New Augusta University students spent most of Aug. 10 moving into their residence halls, then over the next few days, participated in R.O.A.R. (Residence Orientation And Recreation) Camp, which is an extended orientation experience for all first-year students living on campus.
All first-year residents are required to participate, which is aimed at assisting students in making a successful academic and social transition to Augusta University. It is usually scheduled several days before the first day of classes to begin preparing them for academic and social success.
Among the camp traditions include an off-campus trip to Camp Gravatt, located near Aiken, South Carolina, the JAG Carnival, and a community service event. This year, AU partnered with Project Linus, a nonprofit organization whose volunteers, affectionately referred to as blanketeers, customize and provide homemade blankets to children in need.
Michema Lafontant, coordinator for Academic Initiatives and Student Leadership, has been at AU for a few months and was excited at the chance to take on a job that focuses on extended orientation and residence life. She was especially interested in getting involved with volunteer work.
“Personally, I love volunteering. It’s a way for our university community to give back to our Augusta community,” Lafontant said. “Not only are you helping other people, but you’re also learning how doing service makes you a better person.
“This year, we wanted a big project that we could all be together in one location, and (working with Project Linus) was a perfect opportunity to have a volunteer opportunity for our students,” Lafontant said. “I’m happy that the students were enjoying what they were doing and the blankets turned out amazing. I’m looking forward to getting some photos back to show our first-year students that their hard work helped someone in need.”
Dr. Heather Schneller, director of Housing and Residence Life since 2015, said they have always had a community service project tied to the extended orientation program and sees it as a great way to bond the students to their new community. She received rave reviews after last year’s volunteer experience.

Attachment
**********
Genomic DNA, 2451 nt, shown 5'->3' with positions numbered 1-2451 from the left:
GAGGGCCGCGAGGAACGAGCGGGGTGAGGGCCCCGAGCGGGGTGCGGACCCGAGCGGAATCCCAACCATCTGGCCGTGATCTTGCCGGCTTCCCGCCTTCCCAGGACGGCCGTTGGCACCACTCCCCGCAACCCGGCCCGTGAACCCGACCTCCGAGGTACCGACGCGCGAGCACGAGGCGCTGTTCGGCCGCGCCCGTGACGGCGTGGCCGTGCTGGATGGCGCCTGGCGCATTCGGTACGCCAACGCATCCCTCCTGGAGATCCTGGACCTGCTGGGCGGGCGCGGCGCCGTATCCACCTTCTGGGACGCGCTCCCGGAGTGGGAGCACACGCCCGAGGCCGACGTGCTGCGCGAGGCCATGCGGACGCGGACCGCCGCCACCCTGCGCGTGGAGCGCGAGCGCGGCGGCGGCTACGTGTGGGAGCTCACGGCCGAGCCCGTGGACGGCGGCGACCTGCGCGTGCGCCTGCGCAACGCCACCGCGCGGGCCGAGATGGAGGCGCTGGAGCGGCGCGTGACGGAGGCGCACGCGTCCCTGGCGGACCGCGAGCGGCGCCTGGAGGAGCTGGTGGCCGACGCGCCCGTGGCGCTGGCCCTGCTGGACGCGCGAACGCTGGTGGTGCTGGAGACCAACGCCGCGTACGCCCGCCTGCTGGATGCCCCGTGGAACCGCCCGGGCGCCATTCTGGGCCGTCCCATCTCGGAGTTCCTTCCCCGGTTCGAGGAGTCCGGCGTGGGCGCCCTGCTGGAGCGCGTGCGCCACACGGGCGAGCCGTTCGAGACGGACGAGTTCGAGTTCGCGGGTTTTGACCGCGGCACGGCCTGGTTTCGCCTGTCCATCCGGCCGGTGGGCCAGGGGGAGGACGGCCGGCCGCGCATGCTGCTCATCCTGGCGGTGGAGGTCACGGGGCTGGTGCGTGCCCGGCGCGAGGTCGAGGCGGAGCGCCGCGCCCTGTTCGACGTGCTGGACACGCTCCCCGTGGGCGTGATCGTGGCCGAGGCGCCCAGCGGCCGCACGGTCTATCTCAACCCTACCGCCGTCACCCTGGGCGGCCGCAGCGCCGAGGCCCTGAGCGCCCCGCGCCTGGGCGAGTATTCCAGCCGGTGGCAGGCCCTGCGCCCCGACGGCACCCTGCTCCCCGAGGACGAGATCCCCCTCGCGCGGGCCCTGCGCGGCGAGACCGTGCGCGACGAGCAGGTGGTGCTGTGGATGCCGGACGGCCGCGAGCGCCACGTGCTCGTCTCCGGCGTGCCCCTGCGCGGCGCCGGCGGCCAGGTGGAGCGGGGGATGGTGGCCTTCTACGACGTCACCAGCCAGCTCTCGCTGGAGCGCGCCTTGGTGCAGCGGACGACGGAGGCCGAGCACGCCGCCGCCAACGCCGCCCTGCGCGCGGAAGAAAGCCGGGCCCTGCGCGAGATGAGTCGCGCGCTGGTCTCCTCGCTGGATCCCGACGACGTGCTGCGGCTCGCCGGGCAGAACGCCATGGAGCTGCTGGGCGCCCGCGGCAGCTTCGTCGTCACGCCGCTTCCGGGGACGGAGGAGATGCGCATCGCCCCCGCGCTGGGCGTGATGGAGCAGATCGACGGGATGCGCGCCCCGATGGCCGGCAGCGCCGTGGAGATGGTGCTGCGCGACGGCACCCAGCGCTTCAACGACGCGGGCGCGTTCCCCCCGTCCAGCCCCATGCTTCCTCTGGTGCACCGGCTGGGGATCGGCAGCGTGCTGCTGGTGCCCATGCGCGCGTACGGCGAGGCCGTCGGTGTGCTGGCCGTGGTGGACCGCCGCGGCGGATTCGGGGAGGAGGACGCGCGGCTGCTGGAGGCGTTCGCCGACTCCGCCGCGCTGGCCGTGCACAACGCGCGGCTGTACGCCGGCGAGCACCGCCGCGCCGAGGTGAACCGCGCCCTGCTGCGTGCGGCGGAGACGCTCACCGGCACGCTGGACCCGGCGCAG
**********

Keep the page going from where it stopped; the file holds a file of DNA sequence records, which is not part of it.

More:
“This is a great opportunity to give back to the community they are joining,” she said. “They are giving back almost 1,000 hours to the community even before classes start. I think that speaks well to the nature of our incoming class, that they are dedicated to this kind of community service.
“Knowing the impact (Project Linus) is going to have in our community, I can see this being a sustaining project for us going forward.”
Christine Newby became Project Linus’ chapter coordinator for Burke, Columbia, Jefferson, Lincoln, McDuffie and Richmond counties in November 2018. She entered the year with a goal to make 1,000 blankets and entered last week with 430. AU students contributed 232 blankets.
“I was tickled by the outcome,” Newby said. “The blankets were of quality; you could tell it was in their hearts to do a great job for the children these blankets were going to. You can make a blanket or you can make a blanket with love. They made the blankets with love, and it was just amazing to watch. It’s an honor to take these blankets and give them out into the community.”
Newby said getting freshmen to help out is a “stellar” idea and had already bragged to other people about what a lifetime impact that will have on all of them.
“There were a few of the students that came up to me afterward and asked me some questions about Project Linus, saying, ‘We want to continue to volunteer for you; how do we do that?’” Newby said. “And to help the community and learn to give back, it’s just stellar.”
Learn more about Project Linus.